Showing all Interviews

Brandon Ballengée’s Searching for the Ghosts of the Gulf will premiere at FishSTOCK in Plaquemines Parish, LA on March 25, 2023. Learn more about the project in his Artist Diary!

Sabrina Orah Mark’s Happily: A Personal History—with Fairy Tales is a beautifully written memoir-in-essays on fairy tales and their surprising relevance to modern life.

As artists Ellen Sebastian Chang and amara tabor-smith prepare for the final performance of HouseFull, they share their story.

Rodrigo Reyes’s documentary Sansón and Me is a moving portrait of the unlikely friendship of two Mexican migrants, told within the frame of the dramatic clash between systemic forces and personal choices that envelop young, incarcerated men of color in America. 

Canto de Todes premieres at REDCAT in Los Angeles, CA, and the performance will last from Friday, February 3, 8:30pm–Saturday, February 4, 8:30am.

In the fall of 2011, like many Angelenos, I heard stories on the radio about tubas that were  stolen from multiple high schools in Los Angeles. When the stories were reported, the focus was on the thieves and why they would do this. I was curious about the students’ listening experiences in the band, and

Nikyatu Jusu made history in 2022 with her directorial debut, Nanny. It was the first horror film ever to win Sundance’s Grand Jury Prize, and only the second time that award had gone to a Black woman director. Creative Capital awarded Jusu in 2020 to help fund the creation of Nanny. The New York Times

Beatriz Santiago-Muñoz’s Creative Capital project, Oriana, is a feature-length film about band of feminist militants that take refuge in a thriving Puerto Rican landscape. It premieres October 14, 2022 at EMPAC in Troy, NY. Hear from the 2015 Creative Capital Grantee about what inspired her about this story, and how she managed to create a film in such a turbulent time.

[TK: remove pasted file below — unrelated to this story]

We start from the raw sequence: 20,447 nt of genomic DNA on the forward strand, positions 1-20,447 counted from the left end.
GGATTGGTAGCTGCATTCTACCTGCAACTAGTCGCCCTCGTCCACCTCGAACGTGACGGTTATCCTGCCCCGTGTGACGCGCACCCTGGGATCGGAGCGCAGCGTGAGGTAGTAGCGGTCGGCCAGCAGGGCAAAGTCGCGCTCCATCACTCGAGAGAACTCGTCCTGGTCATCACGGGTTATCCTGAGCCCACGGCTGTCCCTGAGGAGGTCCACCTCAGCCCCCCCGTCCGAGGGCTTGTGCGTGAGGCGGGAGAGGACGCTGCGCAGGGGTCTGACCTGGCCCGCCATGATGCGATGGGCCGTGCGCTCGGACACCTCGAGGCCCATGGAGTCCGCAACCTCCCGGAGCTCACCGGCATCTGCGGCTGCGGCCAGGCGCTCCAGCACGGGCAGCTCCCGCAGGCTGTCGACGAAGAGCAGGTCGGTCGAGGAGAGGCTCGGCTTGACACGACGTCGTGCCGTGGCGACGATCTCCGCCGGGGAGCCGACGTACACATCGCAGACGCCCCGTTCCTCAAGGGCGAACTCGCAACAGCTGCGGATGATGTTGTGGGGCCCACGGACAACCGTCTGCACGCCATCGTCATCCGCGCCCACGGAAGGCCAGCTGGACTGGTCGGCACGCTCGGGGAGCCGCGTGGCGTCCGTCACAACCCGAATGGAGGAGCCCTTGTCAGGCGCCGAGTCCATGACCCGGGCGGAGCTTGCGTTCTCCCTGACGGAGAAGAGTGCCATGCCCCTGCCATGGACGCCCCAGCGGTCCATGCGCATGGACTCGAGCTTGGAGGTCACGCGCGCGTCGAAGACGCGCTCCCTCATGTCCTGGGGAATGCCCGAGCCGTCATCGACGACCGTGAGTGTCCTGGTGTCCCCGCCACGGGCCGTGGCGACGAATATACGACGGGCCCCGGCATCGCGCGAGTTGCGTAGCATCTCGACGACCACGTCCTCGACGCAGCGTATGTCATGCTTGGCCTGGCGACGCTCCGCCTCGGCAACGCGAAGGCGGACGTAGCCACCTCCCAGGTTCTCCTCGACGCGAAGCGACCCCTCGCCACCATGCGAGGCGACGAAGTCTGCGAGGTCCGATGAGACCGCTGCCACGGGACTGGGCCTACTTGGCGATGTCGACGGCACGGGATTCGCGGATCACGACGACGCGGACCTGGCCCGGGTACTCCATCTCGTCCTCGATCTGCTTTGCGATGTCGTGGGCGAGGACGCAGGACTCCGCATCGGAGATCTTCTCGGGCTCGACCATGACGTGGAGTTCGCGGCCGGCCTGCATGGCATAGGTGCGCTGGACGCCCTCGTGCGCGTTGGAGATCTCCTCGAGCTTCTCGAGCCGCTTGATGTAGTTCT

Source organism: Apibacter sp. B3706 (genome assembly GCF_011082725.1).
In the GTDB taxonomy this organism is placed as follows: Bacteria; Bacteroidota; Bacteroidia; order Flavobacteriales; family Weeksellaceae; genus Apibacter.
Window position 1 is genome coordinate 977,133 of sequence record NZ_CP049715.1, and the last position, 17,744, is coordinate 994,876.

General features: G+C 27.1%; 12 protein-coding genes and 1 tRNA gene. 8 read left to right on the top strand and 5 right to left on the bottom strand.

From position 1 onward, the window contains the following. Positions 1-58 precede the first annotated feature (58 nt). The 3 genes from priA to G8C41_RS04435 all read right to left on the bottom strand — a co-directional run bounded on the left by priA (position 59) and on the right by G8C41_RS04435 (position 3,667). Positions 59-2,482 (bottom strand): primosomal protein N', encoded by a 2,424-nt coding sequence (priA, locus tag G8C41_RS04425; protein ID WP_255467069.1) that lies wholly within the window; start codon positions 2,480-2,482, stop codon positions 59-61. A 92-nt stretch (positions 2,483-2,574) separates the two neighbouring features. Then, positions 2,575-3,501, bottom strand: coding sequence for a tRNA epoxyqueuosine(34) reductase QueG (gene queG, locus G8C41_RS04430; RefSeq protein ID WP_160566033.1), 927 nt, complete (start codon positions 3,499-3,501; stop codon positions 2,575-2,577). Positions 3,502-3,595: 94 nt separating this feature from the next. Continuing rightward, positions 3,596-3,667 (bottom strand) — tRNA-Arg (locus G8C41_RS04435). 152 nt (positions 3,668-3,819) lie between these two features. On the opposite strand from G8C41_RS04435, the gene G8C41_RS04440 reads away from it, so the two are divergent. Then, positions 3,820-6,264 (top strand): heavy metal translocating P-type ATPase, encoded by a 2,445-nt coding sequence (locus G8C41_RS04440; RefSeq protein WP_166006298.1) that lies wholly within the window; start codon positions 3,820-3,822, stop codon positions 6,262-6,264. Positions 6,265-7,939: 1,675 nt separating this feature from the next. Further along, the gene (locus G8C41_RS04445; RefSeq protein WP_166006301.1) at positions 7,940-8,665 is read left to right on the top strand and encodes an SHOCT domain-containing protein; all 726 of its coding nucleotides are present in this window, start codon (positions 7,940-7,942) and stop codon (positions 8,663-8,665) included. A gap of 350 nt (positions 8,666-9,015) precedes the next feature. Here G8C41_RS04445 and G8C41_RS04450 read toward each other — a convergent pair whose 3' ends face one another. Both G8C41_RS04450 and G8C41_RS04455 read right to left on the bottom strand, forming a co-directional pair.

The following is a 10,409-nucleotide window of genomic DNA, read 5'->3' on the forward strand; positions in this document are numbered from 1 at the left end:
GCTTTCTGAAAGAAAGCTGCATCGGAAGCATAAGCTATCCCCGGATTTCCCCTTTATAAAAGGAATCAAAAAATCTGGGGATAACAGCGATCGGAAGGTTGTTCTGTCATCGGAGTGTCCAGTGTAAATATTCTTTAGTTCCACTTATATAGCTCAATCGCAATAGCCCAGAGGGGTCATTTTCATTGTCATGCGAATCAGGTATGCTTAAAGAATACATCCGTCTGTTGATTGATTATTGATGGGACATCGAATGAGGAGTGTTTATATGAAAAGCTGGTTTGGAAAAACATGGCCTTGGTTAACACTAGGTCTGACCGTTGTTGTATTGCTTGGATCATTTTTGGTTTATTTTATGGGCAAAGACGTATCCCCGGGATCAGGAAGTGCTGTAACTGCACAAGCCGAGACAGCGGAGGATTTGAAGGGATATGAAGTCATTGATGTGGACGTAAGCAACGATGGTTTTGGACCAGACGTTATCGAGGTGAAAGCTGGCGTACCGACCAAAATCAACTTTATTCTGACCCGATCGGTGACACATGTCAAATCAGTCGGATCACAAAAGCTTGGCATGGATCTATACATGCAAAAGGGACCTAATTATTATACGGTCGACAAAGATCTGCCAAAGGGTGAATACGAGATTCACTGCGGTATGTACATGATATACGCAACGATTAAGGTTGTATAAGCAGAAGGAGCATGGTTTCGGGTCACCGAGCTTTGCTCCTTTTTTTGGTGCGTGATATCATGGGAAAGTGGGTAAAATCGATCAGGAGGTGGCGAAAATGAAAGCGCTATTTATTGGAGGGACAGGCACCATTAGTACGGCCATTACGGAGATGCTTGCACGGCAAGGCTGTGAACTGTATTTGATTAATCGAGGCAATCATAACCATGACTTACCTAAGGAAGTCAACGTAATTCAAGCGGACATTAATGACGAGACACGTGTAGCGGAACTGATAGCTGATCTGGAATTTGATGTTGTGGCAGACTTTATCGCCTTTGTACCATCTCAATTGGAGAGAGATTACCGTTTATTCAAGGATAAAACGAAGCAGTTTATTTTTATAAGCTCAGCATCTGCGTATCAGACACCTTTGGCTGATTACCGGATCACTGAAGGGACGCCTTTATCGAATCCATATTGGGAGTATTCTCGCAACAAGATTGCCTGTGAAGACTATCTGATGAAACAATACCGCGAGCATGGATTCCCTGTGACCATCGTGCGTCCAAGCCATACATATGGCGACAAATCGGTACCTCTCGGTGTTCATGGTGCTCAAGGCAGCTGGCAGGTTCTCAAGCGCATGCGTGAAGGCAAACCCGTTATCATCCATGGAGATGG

Building upon and expanding disability aesthetics in film, Reid Davenport’s 2021 Creative Capital Project I Didn’t See You There is a groundbreaking work of documentary cinema. Screening from September 30 through October 6 at DCTV, Davenport shares what inspired him to tell this story.

Faye Driscoll, described by the The New York Times as a “startlingly original talent,” frames her dance performances as a shared rite of passage with her audience. Since receiving the Creative Capital Grant for her Thank You For Coming trilogy in 2013, Driscoll has embarked on a long-term creative endeavor exploring issues of perception and connectivity. As the Los Angeles premiere of the final installment of the trilogy nears at REDCAT, Driscoll shares about her practice, what she hopes to achieve, and finding joy in art.